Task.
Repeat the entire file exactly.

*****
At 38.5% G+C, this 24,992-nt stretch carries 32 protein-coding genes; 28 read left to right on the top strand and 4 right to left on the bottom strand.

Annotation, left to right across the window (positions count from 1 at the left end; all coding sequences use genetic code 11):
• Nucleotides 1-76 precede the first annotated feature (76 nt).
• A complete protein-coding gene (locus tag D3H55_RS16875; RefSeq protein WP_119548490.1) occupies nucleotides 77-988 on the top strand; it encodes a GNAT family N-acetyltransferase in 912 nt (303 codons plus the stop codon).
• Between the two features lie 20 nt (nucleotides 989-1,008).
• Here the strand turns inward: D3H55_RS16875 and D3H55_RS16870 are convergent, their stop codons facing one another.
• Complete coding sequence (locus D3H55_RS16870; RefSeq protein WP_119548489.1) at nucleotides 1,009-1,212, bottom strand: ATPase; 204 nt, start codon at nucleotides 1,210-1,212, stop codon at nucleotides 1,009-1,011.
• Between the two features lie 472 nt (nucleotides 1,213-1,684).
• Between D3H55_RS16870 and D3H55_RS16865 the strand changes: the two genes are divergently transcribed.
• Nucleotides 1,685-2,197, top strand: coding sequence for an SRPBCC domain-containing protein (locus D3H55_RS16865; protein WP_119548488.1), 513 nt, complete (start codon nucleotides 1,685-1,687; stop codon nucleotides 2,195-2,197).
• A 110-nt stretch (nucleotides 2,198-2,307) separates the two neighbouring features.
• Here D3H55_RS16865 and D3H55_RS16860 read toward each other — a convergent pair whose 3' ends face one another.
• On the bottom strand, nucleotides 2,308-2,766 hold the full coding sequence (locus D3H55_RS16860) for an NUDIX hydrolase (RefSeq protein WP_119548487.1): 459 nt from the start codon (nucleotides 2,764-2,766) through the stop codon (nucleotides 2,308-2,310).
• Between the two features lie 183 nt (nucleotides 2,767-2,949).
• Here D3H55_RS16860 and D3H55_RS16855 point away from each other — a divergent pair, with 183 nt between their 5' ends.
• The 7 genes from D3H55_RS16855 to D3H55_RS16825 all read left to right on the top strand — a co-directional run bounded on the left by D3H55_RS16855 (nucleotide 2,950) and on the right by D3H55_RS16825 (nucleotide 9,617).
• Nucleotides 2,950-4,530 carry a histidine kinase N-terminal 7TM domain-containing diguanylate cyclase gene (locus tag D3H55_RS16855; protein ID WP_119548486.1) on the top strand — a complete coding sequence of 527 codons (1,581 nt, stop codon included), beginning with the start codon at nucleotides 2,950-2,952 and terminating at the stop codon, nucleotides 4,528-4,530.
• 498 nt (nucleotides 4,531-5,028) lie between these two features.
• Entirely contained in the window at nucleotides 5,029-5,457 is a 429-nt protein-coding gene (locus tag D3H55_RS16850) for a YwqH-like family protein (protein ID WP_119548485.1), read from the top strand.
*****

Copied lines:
At 38.5% G+C, this 24,992-nt stretch carries 32 protein-coding genes; 28 read left to right on the top strand and 4 right to left on the bottom strand.

Annotation, left to right across the window (positions count from 1 at the left end; all coding sequences use genetic code 11):
• Nucleotides 1-76 precede the first annotated feature (76 nt).
• A complete protein-coding gene (locus tag D3H55_RS16875; RefSeq protein WP_119548490.1) occupies nucleotides 77-988 on the top strand; it encodes a GNAT family N-acetyltransferase in 912 nt (303 codons plus the stop codon).
• Between the two features lie 20 nt (nucleotides 989-1,008).
• Here the strand turns inward: D3H55_RS16875 and D3H55_RS16870 are convergent, their stop codons facing one another.
• Complete coding sequence (locus D3H55_RS16870; RefSeq protein WP_119548489.1) at nucleotides 1,009-1,212, bottom strand: ATPase; 204 nt, start codon at nucleotides 1,210-1,212, stop codon at nucleotides 1,009-1,011.
• Between the two features lie 472 nt (nucleotides 1,213-1,684).
• Between D3H55_RS16870 and D3H55_RS16865 the strand changes: the two genes are divergently transcribed.
• Nucleotides 1,685-2,197, top strand: coding sequence for an SRPBCC domain-containing protein (locus D3H55_RS16865; protein WP_119548488.1), 513 nt, complete (start codon nucleotides 1,685-1,687; stop codon nucleotides 2,195-2,197).
• A 110-nt stretch (nucleotides 2,198-2,307) separates the two neighbouring features.
• Here D3H55_RS16865 and D3H55_RS16860 read toward each other — a convergent pair whose 3' ends face one another.
• On the bottom strand, nucleotides 2,308-2,766 hold the full coding sequence (locus D3H55_RS16860) for an NUDIX hydrolase (RefSeq protein WP_119548487.1): 459 nt from the start codon (nucleotides 2,764-2,766) through the stop codon (nucleotides 2,308-2,310).
• Between the two features lie 183 nt (nucleotides 2,767-2,949).
• Here D3H55_RS16860 and D3H55_RS16855 point away from each other — a divergent pair, with 183 nt between their 5' ends.
• The 7 genes from D3H55_RS16855 to D3H55_RS16825 all read left to right on the top strand — a co-directional run bounded on the left by D3H55_RS16855 (nucleotide 2,950) and on the right by D3H55_RS16825 (nucleotide 9,617).
• Nucleotides 2,950-4,530 carry a histidine kinase N-terminal 7TM domain-containing diguanylate cyclase gene (locus tag D3H55_RS16855; protein ID WP_119548486.1) on the top strand — a complete coding sequence of 527 codons (1,581 nt, stop codon included), beginning with the start codon at nucleotides 2,950-2,952 and terminating at the stop codon, nucleotides 4,528-4,530.
• 498 nt (nucleotides 4,531-5,028) lie between these two features.
• Entirely contained in the window at nucleotides 5,029-5,457 is a 429-nt protein-coding gene (locus tag D3H55_RS16850) for a YwqH-like family protein (protein ID WP_119548485.1), read from the top strand.